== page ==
Fundamental Sources of the Time Variation in Equity Risk Levels
Abstract: What drives the time variation in equity risk? I find that industries with high fundamental cash-flow risk have a higher degree of time variation in excess returns, systematic risk premia and risk-adjusted returns. I propose an asset-pricing model with agents exposed to preference shocks that can explain key asset-pricing patterns related to business cycle. My work suggests that, unlike a habit-formation model, a consumption-based model with preference shocks is useful in determining how cash-flow risk drives the crossectional variation in the empirical distribution of risk and returns observed across US industries.
Presented at: University of Iowa, Melbourne University, Aarhus University, NOVA University, Vrije University, Oxford Finance Job Market Workshop (Saïd Business School), 31st Australasian Finance and Banking Conference in Sydney, Macquarie University in Sydney, the 9th FMCG in Melbourne, the EFMA conference in Milan.
When does Cash-flow Risk Matter to Investors? Evidence from the COVID-19 Pandemic
Abstract: I use the exogenous shock to aggregate consumption caused by the COVID-19 pandemic to examine the importance of cash-flow risk for investors. I find that the industry long-run cash-flow risk predicted which industries performed worst during the pandemic. High cash-flow risk industries experienced abnormally low excess returns and substantially higher risk levels during the first three months of 2020. I use dividend futures data to show that the equity term structure inverted and forward equity yields proliferated after mid-March 2020, which may explain the heightened relevance of cash-flow risk during the pandemic.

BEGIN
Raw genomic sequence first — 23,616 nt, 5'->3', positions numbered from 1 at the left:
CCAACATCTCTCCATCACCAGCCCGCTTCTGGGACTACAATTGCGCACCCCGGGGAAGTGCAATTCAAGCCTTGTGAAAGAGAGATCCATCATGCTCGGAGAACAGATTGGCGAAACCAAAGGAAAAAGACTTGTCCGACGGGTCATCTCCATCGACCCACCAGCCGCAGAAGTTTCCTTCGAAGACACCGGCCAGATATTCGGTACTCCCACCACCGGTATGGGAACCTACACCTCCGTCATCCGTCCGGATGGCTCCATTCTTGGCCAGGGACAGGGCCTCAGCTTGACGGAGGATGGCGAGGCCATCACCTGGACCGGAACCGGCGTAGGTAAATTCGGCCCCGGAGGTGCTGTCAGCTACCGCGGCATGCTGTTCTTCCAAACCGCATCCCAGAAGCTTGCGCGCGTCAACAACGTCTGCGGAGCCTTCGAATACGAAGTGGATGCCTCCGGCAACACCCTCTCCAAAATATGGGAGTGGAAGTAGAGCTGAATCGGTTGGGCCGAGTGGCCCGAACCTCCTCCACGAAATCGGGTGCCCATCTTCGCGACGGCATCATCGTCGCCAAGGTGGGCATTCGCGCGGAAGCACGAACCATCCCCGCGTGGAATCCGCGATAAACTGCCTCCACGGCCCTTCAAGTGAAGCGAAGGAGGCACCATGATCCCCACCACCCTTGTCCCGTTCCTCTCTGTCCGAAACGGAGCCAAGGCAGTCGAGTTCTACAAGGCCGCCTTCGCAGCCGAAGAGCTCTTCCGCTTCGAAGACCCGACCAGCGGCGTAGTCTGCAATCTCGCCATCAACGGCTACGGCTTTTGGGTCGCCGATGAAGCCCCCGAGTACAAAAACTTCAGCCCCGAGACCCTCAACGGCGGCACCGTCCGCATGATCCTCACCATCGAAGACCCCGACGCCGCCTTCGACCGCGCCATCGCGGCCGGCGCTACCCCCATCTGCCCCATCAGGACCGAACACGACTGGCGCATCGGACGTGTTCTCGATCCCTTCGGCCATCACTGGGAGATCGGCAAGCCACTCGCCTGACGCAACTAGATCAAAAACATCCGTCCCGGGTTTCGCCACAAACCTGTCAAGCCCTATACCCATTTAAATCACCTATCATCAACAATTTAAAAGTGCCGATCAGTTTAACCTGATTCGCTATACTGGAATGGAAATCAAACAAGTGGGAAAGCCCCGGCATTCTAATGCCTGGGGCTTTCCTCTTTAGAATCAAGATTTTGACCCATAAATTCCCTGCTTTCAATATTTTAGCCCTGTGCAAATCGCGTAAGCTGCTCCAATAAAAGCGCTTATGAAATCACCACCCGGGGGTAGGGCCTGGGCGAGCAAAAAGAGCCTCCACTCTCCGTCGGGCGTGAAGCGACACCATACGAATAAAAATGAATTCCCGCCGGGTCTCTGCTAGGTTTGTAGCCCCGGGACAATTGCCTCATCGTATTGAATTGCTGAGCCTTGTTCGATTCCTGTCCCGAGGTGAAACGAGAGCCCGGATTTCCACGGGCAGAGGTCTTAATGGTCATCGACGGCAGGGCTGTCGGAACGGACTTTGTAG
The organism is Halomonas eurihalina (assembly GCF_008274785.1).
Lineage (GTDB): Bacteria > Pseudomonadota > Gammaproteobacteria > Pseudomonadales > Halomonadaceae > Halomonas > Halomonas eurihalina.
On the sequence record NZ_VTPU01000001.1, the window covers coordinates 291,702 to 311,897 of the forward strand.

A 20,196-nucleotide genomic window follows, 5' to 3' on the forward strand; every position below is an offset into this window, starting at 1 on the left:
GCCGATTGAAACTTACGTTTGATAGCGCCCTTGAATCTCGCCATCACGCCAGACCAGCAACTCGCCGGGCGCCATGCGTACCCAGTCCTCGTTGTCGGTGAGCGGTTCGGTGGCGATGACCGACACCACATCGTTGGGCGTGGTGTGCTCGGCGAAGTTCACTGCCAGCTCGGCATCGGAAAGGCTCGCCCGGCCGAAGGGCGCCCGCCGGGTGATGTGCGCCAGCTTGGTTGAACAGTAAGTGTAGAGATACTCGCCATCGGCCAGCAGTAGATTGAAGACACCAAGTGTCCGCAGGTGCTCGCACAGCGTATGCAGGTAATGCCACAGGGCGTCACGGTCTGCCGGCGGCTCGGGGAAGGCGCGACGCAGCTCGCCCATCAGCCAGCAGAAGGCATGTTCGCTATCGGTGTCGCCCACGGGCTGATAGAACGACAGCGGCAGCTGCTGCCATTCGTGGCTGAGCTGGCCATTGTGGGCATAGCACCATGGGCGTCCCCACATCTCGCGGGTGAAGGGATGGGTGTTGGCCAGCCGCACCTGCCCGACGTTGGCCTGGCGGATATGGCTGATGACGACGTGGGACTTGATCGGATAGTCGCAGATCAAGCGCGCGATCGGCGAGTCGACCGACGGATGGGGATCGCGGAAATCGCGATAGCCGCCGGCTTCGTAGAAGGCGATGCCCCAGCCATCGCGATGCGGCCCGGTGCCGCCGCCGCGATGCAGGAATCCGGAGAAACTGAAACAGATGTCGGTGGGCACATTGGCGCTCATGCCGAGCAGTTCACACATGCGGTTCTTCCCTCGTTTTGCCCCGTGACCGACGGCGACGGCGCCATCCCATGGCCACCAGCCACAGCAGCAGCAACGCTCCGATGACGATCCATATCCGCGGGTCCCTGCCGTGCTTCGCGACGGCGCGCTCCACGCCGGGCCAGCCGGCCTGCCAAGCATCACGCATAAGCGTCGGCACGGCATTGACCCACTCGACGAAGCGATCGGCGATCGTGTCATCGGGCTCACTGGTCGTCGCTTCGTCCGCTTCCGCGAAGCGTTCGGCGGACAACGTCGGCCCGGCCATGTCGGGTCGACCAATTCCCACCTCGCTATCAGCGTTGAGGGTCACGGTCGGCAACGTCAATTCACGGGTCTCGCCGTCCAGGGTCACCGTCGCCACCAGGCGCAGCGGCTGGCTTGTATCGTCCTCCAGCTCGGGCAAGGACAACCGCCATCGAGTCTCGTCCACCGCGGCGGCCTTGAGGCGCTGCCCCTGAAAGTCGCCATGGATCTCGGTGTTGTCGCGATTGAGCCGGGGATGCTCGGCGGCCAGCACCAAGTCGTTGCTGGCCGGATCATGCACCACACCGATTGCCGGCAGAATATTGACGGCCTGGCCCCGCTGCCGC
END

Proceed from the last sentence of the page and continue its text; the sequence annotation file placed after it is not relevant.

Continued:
Presented at: University of Iowa, Silicon Prairie Finance Webinar: Register Here (upcoming).
Explaining the Idiosyncratic Volatility Puzzle with a Bayesian-Updating Model
(with Xuhui (Nick) Pan, Bharat Raj Parajuli)
Abstract: We find that the idiosyncratic volatility (IVOL) puzzle exists only among firms that underperform their benchmark or release negative earnings surprises. We explain these findings using a Bayesian updating model in which agents observe noisy signals about future cash flows. In this setting, high IVOL increases the likelihood of observing earnings surprises. When the noisy surprise is negative, returns exhibit a negative momentum, and the IVOL puzzle emerges. When controlling for relative performance and signal precision, the IVOL puzzle disappears. Our explanation alone can account for up to 75% of the IVOL puzzle, which is more than all other existing theories combined.
The Price of Asymmetric Dependence: International Evidence
(with Jamie Alcock)
Abstract: Asymmetric dependence between stock returns and market returns is significantly priced in international equity returns. Of all the commonly considered factors, asymmetric dependence is the only factor priced in all 38 markets examined. Internationally, investors require additional compensation to hold assets displaying asymmetric dependence. The degree of asymmetric dependence increases faster in countries experiencing stronger growth in their financial markets. Asymmetric dependence is stronger in fast-developing equity markets than in the US market. Our findings support recognition of asymmetric dependence as a risk factor that has significant implications for, inter alia, asset pricing, cost of capital, and performance evaluation of international equities.
Presented at: FMA European Meeting in Kristiansand, Norway, 30th AFBC in Sydney, FIRN Annual Conference in Uluru, FMA Annual Meeting in Boston, Fordham PhD Colloquium in New York